How to Identify Seashells

Little doubt seashell collecting is great fun as well as being highly educational.  But after a while there becomes good reasons to put names to your shells.

 

Why would you want to do this?

  • Having a correct names allows you to store the shell appropriately. Storage may not be an issue when the collection is small but as it increases in size it is very important to keep track of specimens.
  • A correctly identified shell adds to the value of your collection, particularly if you have rarer species.
  • Spares can be traded or sold but to do this you need to know the name of the shell
  • Once you have the name it can add to your scientific knowledge of that species and also that family

 

Ok you say, that all sounds great but “How to identify seashells’ – Is there an easy way?

Well I am afraid that if you are new to this hobby it is not easy, but do not despair – Thousands have learnt to do it and so can you.

South Australian seashell

A tiny shell from South Australia....maybe a juvenile Triton bednalli ?

There are heaps of resources on the internet now, including thousands of pictures of specimen seashells,  These are very useful tools in your search for a name.  However probably the most important parts of shell identification arehaving a good library of books and then gaining experience in using these books to name shells.

There are now many books published for regions of the world. For example in our collection we have Australian Marine Shells Vol 1 and 2 by Barry Wilson.  This covers all of the common shells and many of the rarer species found in Australia. So if you were collecting shells, for example, from Queensland, Australia these would be a valuable guide.  In these and all good shell books you will find colour photographs and descriptions of the different species.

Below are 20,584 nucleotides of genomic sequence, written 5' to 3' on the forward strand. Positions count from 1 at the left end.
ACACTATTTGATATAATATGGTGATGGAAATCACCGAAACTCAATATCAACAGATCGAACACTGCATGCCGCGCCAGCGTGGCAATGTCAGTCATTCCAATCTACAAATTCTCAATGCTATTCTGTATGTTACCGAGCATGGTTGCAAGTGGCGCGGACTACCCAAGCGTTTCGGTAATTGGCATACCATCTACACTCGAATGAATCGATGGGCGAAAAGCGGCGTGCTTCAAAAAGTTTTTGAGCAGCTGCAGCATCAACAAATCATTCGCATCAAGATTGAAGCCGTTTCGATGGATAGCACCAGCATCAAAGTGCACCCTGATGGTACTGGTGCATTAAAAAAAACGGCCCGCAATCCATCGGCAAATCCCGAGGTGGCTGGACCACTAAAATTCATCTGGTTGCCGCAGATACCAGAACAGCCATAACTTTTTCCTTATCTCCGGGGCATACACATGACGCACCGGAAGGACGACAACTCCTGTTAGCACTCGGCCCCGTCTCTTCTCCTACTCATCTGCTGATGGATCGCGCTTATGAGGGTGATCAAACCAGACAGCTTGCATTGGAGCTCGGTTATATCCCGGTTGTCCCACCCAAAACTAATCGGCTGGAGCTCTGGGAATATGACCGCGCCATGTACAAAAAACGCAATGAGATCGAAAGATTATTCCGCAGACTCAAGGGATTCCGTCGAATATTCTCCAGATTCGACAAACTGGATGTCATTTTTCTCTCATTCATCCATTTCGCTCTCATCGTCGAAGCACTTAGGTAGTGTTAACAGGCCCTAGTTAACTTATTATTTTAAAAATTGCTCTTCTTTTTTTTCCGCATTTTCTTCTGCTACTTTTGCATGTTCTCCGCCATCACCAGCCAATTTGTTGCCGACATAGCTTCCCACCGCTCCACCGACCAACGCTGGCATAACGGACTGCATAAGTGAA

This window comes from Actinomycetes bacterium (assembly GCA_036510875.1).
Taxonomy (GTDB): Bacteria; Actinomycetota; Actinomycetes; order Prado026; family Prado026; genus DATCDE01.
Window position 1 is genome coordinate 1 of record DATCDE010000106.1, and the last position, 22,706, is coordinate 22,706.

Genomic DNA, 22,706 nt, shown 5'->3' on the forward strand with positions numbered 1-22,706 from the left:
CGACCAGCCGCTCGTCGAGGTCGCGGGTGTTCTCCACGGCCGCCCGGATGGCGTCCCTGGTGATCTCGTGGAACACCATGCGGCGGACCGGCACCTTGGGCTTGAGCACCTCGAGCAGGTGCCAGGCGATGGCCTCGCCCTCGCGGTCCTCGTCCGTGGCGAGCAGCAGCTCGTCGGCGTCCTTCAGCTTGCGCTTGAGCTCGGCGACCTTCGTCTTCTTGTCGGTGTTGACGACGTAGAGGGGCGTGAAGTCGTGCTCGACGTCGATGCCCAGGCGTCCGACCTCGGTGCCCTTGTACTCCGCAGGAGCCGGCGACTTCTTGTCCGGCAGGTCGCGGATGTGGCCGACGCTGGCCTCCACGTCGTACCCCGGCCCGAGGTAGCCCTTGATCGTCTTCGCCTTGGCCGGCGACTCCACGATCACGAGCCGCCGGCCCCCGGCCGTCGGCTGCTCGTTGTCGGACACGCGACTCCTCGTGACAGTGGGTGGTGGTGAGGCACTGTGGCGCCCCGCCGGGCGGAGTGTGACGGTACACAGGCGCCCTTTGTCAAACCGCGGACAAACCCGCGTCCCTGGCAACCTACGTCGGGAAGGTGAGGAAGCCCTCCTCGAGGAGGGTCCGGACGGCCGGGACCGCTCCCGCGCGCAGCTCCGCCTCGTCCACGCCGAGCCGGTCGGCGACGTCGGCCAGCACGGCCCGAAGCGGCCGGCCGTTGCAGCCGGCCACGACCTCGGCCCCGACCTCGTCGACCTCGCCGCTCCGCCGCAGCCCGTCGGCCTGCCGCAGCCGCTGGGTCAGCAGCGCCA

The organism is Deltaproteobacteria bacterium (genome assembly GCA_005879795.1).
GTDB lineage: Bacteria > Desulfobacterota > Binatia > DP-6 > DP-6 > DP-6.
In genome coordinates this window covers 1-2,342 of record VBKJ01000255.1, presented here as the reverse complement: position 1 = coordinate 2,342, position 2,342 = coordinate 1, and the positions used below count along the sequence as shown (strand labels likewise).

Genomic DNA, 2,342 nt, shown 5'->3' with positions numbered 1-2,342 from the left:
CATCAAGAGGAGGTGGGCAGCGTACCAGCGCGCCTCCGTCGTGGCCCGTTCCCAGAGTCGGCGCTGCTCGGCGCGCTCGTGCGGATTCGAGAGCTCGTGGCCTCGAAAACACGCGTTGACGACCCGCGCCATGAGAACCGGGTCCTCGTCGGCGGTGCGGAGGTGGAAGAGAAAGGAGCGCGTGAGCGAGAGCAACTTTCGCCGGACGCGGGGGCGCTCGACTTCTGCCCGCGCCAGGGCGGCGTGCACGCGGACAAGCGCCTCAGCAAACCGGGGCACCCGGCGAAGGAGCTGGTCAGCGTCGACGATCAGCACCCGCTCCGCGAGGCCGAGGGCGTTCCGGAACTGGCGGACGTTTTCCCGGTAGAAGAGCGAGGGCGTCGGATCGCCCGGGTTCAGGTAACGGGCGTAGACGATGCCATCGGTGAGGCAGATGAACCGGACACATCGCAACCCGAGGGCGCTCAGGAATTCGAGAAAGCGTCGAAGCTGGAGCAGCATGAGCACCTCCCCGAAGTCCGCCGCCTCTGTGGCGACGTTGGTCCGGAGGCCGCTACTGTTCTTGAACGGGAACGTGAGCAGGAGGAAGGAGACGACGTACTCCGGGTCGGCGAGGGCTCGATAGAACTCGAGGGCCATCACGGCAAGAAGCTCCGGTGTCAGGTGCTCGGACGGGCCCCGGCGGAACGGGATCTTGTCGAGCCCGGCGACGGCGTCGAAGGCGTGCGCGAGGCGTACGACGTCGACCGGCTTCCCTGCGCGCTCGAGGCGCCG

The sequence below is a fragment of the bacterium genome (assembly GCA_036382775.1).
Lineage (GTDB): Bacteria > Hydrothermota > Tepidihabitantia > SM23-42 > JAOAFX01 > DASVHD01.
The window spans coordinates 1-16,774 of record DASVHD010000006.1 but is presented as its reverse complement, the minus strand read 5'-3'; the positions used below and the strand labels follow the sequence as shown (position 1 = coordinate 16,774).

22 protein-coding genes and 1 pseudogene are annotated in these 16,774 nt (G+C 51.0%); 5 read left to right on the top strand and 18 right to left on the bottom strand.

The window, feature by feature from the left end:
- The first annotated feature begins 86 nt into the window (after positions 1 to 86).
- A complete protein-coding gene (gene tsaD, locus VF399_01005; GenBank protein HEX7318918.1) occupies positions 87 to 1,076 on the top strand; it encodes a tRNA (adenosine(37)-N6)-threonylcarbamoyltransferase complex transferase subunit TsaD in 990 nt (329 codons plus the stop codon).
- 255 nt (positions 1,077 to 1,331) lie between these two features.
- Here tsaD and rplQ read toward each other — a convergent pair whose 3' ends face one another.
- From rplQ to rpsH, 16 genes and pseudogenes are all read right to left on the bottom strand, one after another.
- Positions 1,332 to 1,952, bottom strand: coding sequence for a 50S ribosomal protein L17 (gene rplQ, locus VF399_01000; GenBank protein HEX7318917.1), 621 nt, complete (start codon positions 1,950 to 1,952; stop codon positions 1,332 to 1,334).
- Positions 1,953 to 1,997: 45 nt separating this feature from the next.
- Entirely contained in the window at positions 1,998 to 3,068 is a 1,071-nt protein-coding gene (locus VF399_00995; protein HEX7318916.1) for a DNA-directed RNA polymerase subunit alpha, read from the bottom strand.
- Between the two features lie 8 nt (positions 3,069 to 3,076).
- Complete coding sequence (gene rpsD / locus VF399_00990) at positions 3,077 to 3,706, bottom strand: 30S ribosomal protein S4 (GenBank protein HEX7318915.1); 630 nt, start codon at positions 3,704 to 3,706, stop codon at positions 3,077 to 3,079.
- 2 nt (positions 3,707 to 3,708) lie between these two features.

So first step…find a book of the region where your shells come from.

Second step – start by trying to identify the shell to family level.  many people know shells from their different families such as Cowries (CYPRAEIDAE), Cone Shells (CONIDAE), Scallops (PECTINIDAE), Conch Shells (STROMBIDAE). As you gain experience in working with these families you can expand your knowledge into other families.

Once you have tied the shell to a particular family, you then need to proceed to find it’s botanical name.

Botanical names come in two parts – The Genus and Species

South Australian scallop

Not hard to see this is a scallop (Family:PECTINIDAE) - This one Mimachlamys asperrima

The genus is like a grouping of commonly related shells.  For instance all Cone shells are called Conus,  Some Scallops are called Chlamys whilst some other scallops are called Pecten.

The second part of the name (the species) separates one shell from a different one.  For example in South Australia we have several different cone shells.  One is very small and has been anmed Conus rutilus.   So if you have a small cone shell from South Australia, you can check this with photos in your book and on the internet.  Another South Australian Cone shell is Conus anemone….more common with variable color patterns and size. Again you can compare with photos and read the description in your book to identify the shells.

How to Identify Shells – Like acquiring any knew skill, it takes practise and study but after a while you will find yourself naming many species.  Having said that there are still very many shells in the world where identification is not easy and even the experts still struggle with names…But hey, isn’t that half the enjoyment of collecting natures wonders!

A good general book with hundreds of images is a good starting place to learn about shell names

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